Find and Block Abusive IP Addresses on Ubuntu Server

The Issue

Your server has an extremely high workload in comparison to the usual CPU load, it generally feels less- or even unresponsive and if you have any intrusion detection configured, then it is sending alerts of failed login attempts.

The Cause

Having your server constantly bombarded by SQL Injection Attacks or Randomized PHP Login attempts can easily fry your hardware, if you are not cautious enough and let the attacker do its’ thing a few thousand times per second – and for the record, most attackers do have the bandwidth to do so. At any rate, let’s assume you have some kind of an alert planned on your host, which informs you of the failed login attempts. What to do next?

The Solution

Given the fact that you know your usual workload and possible connection pool, the fastest way to respond to this attack (if it is not done automatically via Fail2ban, for instance) is to ban the IP address from which the attack is originating from.

First, let’s get a list from all the connected IP addresses along with the number of connections they have to your host. Issue the following command in your Terminal, logged in to your server:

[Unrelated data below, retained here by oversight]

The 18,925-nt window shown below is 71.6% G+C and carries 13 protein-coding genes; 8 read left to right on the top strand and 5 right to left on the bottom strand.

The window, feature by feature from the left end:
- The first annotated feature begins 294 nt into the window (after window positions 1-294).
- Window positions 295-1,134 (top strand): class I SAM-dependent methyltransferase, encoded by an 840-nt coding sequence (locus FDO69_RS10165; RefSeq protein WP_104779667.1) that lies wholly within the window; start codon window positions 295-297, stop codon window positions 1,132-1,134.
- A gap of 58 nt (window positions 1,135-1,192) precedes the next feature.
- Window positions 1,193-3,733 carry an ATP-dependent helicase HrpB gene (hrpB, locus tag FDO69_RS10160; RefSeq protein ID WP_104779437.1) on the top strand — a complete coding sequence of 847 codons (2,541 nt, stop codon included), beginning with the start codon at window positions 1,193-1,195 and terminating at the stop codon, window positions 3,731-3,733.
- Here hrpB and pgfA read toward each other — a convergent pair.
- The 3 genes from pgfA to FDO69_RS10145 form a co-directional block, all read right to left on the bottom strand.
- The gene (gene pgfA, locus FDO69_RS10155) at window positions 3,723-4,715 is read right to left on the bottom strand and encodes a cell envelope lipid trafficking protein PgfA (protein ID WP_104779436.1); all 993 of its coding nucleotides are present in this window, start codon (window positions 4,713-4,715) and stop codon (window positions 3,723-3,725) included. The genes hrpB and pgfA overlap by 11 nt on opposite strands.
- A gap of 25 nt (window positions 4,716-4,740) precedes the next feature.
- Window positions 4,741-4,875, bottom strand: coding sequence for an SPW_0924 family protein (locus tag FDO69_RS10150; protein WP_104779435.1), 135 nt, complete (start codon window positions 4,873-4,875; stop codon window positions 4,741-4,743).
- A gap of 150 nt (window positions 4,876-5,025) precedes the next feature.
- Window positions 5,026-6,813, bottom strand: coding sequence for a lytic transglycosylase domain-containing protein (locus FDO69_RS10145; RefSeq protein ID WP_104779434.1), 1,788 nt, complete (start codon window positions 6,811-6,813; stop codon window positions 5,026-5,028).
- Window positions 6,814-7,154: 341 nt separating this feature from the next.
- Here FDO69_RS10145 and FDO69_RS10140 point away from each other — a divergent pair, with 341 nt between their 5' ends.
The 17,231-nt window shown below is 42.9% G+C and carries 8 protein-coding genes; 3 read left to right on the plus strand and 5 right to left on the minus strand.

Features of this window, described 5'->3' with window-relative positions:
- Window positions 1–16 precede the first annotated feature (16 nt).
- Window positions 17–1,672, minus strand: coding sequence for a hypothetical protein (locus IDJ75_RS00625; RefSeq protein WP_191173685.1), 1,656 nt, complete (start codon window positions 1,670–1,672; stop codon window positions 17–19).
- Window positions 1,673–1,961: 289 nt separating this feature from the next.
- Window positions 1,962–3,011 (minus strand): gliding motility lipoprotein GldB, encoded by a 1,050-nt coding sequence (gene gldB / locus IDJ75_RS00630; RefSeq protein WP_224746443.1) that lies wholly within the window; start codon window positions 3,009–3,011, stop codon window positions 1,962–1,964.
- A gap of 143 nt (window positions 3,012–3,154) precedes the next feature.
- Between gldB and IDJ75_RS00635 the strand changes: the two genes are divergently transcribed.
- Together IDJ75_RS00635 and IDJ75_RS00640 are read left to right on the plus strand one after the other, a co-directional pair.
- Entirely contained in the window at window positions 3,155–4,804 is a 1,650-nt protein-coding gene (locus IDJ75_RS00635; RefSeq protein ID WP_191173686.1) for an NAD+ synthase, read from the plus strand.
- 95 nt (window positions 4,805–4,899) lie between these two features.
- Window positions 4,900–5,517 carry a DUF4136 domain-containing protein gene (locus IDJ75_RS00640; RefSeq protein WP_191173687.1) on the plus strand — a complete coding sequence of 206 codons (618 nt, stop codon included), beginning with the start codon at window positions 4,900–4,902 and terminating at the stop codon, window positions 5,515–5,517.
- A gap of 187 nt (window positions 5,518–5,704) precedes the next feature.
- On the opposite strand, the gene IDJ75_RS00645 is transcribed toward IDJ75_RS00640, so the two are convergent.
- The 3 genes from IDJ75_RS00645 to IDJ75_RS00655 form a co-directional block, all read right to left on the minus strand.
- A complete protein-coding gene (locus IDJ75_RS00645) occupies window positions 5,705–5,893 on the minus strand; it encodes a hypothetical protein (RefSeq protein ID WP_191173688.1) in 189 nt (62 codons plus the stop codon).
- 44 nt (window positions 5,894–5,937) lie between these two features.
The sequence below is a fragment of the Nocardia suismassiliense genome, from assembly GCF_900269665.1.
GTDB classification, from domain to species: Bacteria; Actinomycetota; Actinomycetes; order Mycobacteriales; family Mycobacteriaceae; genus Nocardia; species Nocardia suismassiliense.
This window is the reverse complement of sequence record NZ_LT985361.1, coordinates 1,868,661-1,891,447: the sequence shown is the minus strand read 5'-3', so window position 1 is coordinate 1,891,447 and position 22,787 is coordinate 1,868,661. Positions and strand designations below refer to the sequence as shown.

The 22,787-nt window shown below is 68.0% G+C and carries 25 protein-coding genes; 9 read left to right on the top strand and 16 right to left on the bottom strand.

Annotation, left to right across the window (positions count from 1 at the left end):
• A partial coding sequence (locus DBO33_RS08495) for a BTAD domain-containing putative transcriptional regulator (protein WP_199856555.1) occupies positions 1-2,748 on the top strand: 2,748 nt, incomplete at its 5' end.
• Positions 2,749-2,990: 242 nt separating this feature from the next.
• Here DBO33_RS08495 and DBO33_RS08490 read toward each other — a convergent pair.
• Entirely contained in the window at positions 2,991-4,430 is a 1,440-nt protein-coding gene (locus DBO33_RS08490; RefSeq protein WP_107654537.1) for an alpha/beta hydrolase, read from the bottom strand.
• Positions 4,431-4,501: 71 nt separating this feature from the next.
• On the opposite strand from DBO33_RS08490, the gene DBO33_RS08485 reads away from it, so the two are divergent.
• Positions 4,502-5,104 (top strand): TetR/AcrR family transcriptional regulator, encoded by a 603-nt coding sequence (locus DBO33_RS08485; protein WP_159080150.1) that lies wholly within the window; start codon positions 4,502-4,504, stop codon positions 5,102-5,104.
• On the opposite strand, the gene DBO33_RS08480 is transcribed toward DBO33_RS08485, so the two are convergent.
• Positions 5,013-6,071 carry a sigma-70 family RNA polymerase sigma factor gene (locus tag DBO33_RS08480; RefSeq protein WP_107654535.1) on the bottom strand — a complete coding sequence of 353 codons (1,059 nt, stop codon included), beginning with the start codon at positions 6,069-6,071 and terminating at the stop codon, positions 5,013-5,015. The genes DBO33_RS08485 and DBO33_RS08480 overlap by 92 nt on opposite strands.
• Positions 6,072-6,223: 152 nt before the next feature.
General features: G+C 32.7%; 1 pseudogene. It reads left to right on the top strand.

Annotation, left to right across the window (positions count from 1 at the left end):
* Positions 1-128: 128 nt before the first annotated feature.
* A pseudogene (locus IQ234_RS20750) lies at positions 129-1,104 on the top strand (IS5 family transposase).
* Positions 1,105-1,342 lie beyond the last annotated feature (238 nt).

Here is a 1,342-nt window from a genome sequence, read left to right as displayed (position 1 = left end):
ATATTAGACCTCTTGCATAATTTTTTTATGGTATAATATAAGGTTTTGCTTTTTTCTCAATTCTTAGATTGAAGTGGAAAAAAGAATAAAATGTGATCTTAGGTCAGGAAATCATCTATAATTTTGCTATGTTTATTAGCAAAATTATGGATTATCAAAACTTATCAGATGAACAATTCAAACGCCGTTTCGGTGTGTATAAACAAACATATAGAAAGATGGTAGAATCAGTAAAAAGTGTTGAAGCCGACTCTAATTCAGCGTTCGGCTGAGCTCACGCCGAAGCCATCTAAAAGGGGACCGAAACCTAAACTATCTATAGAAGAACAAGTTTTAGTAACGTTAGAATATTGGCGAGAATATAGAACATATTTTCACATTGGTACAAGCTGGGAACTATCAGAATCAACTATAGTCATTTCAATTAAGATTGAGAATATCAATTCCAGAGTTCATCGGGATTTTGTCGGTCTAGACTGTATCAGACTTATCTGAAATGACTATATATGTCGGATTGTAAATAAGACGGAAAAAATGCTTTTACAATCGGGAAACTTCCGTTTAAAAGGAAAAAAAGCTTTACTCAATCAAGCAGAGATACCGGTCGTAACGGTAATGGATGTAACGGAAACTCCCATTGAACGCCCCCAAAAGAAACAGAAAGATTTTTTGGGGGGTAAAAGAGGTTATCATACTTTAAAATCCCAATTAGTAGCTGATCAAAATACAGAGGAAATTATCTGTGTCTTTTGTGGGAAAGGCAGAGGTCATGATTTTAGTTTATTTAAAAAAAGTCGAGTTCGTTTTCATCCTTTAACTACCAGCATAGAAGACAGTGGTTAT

netstat -anp | grep 'tcp\|udp' | sed -n -e '/[0-9]\{1,3\}\.[0-9]\{1,3\}\.[0-9]\{1,3\}\.[0-9]\{1,3\}/p' | awk '{print $5}' | sed 's/::ffff://' | cut -d: -f1 | sort | uniq -c | sort -n

This will produce the following list:

<number_of_connections> <ip_address>

Check for any suspicious addresses in the list – usually the culprit is hiding in one of the higher connection numbered addresses. After you have identified it (or at least have a decent idea which one could be it) it is time to ban it for good (for example: 1.2.3.4):

iptables -I INPUT -s 1.2.3.4 -j DROP

Monitor your load, preferably using the uptime command as it puts less strain on the CPU.

Source is reblogged from here.

About the author

Gábor Hargitai

View all posts